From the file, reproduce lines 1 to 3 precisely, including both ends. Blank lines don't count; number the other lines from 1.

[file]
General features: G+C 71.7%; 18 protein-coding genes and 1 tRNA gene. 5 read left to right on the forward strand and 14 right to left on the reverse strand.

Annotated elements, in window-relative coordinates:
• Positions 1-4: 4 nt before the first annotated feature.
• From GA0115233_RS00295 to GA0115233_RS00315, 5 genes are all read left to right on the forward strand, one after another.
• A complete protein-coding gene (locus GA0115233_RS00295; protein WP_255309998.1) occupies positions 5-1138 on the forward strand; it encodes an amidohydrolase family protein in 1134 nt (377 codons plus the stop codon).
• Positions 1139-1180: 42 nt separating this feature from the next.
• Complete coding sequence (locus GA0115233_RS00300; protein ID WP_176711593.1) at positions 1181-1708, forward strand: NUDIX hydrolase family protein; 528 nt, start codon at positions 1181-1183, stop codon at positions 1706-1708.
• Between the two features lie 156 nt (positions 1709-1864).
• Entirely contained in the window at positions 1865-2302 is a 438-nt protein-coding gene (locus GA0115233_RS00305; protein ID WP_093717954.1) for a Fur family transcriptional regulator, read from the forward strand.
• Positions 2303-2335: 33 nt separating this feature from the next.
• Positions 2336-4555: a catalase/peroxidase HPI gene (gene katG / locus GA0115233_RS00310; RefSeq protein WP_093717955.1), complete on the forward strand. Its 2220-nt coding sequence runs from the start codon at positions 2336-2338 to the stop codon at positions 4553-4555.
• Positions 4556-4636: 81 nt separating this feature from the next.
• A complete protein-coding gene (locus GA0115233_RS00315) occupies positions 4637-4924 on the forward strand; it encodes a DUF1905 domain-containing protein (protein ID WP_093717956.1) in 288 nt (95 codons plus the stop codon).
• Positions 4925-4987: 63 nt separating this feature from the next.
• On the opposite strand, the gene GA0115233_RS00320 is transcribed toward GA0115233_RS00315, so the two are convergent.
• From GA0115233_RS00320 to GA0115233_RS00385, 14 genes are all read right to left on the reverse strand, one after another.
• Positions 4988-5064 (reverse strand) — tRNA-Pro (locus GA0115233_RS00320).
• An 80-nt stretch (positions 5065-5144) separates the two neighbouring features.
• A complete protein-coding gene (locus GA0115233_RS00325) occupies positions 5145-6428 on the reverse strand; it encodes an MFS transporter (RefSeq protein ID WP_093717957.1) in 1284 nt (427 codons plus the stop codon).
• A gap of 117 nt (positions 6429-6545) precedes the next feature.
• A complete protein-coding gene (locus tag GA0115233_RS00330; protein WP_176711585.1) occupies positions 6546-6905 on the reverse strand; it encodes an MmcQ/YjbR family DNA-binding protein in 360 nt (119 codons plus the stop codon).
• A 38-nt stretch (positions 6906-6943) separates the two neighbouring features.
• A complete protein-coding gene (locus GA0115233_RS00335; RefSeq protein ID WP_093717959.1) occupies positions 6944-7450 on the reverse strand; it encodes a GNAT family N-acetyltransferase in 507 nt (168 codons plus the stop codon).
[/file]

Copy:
General features: G+C 71.7%; 18 protein-coding genes and 1 tRNA gene. 5 read left to right on the forward strand and 14 right to left on the reverse strand.

Annotated elements, in window-relative coordinates:
• Positions 1-4: 4 nt before the first annotated feature.